Your optimal user experience pursuit rings true with me, as many within education settings regard the human-computer—ubiquitous mobile device—as a disruptive and contentious technology. The vast majority of school settings at present in Australia ban any use of mobile devices and use mobile messaging with adults in a punitive fashion.

However, there has been some uptake and, if you hang around for a bit, you will see some innovative projects unfold. Example of such include:

I’m currently exploring issues and ways of working.

It’s evident that we are on the cusp of change, and I’d welcome your feedback and input in any of these processes.

PS I’ve propagated this feed through Bloglines to my Blogger account so others may get a chance to link to you.

Thanks for the bended ear.

Regards, Alex Hayes

The Japanese do not browse the Web in the same way that is being pushed as the “mobile Web” in the US. It is a different experience, more suitable to the device and social context of its use. There is also the point of user perception: If you ask somebody in Japan about their use of the phone for data service,s they will not think of it as accessing the Web or the Internet; it will just be the service used with the mobile device.

There are quite a lot of social and cultural reasons why this is so. Mizuko Ito does an excellent job of highlighting the background and explaining it in her book Personal, Portable, Pedestrian. Well worth the read.

Thanks for the good insights, Leeander and Marc (and for the pointer to Ito’s book, as well!)

I agree with Marc in that it is primarily a cultural matter with Japanese culture and their perception of mobile devices as a means to conduct social activities such as transactional purposes exemplifed in the above article. Looking at design, it is more about design for people’s needs than what designers might think we as users want. A lot of communication and interaction done here is all about business and getting things done. RIM and blackberries have been so popular in that respect. It isn’t the Web browsing that gives users what they want. Kids text message in class and talk on the phone between class. If I wanted to sit down and read up on ESPN, I would defintely opt to view it on a nice 20” monitor rather than a VGA display. It’s the physical limitation and utility of design for the purpose that restrict current-day use of mobile design and their interfaces. Mobile phones with IP addresses or RFID integration that automatically transmits a signature when you enter a store or pass by some public service that makes life somewhat more convenient is more useful in my mind (yes, there are privacy issues). And I just want to say, I think the origami thing is interesting. I just don’t see the point. Do we really need to be connected all the time like that?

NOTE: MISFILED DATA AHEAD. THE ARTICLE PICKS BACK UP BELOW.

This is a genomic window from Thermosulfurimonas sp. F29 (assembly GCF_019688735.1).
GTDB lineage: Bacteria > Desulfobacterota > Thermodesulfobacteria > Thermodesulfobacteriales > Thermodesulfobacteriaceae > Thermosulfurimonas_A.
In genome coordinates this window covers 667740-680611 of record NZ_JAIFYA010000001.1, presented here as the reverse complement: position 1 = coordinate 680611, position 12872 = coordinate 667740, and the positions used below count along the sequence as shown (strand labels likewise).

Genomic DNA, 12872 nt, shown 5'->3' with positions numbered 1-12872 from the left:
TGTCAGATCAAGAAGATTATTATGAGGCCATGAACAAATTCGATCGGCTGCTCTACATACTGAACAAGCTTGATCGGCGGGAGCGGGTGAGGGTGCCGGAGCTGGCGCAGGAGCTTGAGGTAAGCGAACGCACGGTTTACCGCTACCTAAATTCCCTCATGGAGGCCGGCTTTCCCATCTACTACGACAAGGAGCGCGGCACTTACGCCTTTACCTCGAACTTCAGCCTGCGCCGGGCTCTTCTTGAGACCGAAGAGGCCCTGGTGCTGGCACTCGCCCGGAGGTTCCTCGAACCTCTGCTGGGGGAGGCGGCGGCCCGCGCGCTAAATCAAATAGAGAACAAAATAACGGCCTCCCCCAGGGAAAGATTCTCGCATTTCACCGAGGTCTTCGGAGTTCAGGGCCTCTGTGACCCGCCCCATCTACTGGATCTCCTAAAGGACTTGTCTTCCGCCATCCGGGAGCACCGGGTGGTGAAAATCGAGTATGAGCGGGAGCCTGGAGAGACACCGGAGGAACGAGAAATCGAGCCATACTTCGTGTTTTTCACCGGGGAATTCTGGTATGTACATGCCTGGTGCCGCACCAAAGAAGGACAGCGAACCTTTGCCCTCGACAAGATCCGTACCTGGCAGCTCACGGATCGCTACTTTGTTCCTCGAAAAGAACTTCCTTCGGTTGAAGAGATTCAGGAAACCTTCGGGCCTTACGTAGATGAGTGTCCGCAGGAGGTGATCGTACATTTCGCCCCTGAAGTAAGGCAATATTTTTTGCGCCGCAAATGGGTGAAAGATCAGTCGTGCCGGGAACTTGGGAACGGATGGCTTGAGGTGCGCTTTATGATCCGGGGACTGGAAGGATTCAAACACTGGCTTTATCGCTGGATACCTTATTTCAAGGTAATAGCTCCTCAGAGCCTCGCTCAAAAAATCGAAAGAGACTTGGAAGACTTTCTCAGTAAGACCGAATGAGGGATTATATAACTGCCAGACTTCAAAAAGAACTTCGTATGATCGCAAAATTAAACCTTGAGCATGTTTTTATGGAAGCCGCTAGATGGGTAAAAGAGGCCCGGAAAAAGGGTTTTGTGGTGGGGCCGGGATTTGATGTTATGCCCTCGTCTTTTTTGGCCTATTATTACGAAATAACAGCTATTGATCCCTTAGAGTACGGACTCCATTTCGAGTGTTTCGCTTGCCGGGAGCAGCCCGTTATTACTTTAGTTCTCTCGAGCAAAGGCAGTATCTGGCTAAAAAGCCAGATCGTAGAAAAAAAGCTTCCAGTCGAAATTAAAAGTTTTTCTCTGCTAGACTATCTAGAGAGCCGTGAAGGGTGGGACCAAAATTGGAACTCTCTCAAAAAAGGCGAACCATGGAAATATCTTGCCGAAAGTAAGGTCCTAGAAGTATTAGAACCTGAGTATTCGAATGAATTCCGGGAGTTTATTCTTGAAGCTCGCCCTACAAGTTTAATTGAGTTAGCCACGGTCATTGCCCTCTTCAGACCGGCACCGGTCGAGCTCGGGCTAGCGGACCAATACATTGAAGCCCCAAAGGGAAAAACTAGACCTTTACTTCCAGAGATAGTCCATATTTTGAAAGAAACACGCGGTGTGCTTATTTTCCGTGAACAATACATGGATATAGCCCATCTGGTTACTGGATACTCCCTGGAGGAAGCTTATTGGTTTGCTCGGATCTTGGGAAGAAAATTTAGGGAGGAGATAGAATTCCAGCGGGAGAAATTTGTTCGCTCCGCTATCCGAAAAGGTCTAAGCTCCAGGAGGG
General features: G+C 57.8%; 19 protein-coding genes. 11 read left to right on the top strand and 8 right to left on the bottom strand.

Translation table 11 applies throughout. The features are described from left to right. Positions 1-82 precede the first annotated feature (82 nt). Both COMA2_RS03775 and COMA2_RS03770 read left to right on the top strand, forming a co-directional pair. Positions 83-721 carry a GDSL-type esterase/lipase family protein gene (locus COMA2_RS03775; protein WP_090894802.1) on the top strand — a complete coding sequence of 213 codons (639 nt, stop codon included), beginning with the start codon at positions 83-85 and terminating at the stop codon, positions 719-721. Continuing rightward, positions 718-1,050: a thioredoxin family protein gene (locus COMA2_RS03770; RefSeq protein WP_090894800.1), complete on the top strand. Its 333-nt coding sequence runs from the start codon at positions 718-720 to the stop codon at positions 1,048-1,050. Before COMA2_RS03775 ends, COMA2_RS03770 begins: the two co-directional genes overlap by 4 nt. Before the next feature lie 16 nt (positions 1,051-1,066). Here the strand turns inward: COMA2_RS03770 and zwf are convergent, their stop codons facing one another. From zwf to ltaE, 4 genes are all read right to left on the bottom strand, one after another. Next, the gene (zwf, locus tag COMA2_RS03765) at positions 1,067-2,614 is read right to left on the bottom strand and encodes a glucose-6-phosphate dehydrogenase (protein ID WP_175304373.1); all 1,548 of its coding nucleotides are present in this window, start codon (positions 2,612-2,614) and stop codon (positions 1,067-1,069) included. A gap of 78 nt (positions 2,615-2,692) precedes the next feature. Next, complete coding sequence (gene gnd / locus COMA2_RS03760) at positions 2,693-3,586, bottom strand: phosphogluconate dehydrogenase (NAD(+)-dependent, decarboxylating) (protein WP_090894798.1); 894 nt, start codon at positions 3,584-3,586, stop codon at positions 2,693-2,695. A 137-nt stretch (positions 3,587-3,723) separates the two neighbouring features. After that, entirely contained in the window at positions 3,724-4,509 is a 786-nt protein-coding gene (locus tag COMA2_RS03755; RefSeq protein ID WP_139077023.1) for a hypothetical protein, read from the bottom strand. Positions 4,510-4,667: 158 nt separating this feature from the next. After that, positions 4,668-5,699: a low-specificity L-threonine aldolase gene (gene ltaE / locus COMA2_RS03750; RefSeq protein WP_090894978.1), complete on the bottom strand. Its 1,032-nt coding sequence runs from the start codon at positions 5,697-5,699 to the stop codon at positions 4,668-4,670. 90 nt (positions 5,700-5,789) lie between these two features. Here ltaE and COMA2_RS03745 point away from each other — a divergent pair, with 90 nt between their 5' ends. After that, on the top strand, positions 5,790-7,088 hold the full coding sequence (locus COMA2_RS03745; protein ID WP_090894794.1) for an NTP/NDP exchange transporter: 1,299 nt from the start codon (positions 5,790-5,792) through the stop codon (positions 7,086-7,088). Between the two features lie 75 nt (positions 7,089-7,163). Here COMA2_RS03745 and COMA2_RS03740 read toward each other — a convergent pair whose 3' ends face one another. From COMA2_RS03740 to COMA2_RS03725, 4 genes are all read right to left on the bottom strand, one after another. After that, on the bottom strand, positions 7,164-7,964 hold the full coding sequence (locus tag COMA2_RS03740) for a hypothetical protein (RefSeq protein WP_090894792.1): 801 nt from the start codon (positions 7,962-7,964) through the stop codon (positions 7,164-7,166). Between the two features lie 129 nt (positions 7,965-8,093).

A first step should be that term cell phone will fall into oblivion and everyone will use and think about mobile devices. It is my opinion that we need to be asking: What is the right content in the right situation—for the right task and tool—for the right device? This we have to check for every customer task and client project.

Hi Dirk I come to this article a few months after it has been written and glad that I did. Good article and perspective. The mobile Web is not about users replacing their current setup with handheld devices or even using them as one would a desktop. It’s more about finding information on the fly, booking hotels, travel directions, flights, mapping, services such as price comparison, etc. I could reel off a thousand reasons why people use the mobile Web and the benefits of it. Again, it is not for general use, but more for specific information. Having said the above, it is noted that the MWI have now released their Mobile Web Best Practices guidelines, which will most certainly give us all a better mobile Web experience in the development environment.

I just was in Japan for a few months, and I was impressed that to be connected to Internet through the way I have been used to was not that self-evident. In Finland, I have been using desktop computers that are everywhere, in schools, workplace, libraries, cafes…

Even in my university in Japan, I could not access the Internet from the classroom of video and media studies, but I had to walk almost one kilometer, all the way to the specially accessed school library, to send one email. In the library, they still used quite unconfortable and old computers, or you had to rent a laptop. They seem to think that PCs are ugly devices only for working purposes. No wonder I could also have wanted to use a Japanese phone for sending that email!

In Finland, wireless Internet access is quite commonplace (at least in the Helsinki area); everybody has a monthly based always-on-Internet in the house, and even in the middle of the city, you don’t find it too hard to go to the nearest cafe or library to use the Internet for free. I guess that’s a bit like in the US as well? In Japan, I got an impression they still seemed to think the real Internet is publishing only.

Interestingly, because of the easy access to Internet everywhere, I have started to be dependent on some services on the Internet, which are actually quite useful! So useful, I could consider carrying them with me. Some use them already on their mobile devices (designed mostly by Nokia). There are services like the journey planner for commuting connections, blogging through their phones, reading and sending email, adding pictures to flickr, finding people, gps navigation… Here it’s about getting people hooked to new more practical ways to do things.

By the way, I think the Japanese like much more to access the services from their cute little devices than huge screens, as I could imagine the case to be in the US? “In the country as its ways are” as a saying goes.

Interesting article and discussion, but I wonder, could we give the verb deconstruct a rest?

“The mobile Web is largely overplayed hype—the clumsy …” This may not be true considering some of the Asian countries who live in their own world. And I am hoping to see huge changes in mobile Web usage in North America as well—don’t forget Google Mobile. ;)